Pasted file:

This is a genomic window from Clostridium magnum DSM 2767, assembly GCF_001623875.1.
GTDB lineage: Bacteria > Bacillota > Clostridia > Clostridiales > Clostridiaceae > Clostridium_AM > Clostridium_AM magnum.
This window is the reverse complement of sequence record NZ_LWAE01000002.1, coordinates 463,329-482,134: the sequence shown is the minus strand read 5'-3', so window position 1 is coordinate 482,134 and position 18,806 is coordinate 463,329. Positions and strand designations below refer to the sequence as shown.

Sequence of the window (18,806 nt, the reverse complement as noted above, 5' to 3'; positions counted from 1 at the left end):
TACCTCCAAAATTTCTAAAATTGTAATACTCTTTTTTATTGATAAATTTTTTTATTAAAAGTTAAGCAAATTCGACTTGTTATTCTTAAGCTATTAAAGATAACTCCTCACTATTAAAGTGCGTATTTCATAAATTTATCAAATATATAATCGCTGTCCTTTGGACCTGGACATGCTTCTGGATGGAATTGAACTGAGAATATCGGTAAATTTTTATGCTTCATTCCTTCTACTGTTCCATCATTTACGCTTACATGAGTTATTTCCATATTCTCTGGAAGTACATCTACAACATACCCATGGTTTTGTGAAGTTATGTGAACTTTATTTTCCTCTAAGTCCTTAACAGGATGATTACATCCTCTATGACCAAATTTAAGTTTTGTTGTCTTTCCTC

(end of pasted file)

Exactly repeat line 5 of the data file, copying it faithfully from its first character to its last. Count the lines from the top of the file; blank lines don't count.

TACCTCCAAAATTTCTAAAATTGTAATACTCTTTTTTATTGATAAATTTTTTTATTAAAAGTTAAGCAAATTCGACTTGTTATTCTTAAGCTATTAAAGATAACTCCTCACTATTAAAGTGCGTATTTCATAAATTTATCAAATATATAATCGCTGTCCTTTGGACCTGGACATGCTTCTGGATGGAATTGAACTGAGAATATCGGTAAATTTTTATGCTTCATTCCTTCTACTGTTCCATCATTTACGCTTACATGAGTTATTTCCATATTCTCTGGAAGTACATCTACAACATACCCATGGTTTTGTGAAGTTATGTGAACTTTATTTTCCTCTAAGTCCTTAACAGGATGATTACATCCTCTATGACCAAATTTAAGTTTTGTTGTCTTTCCTC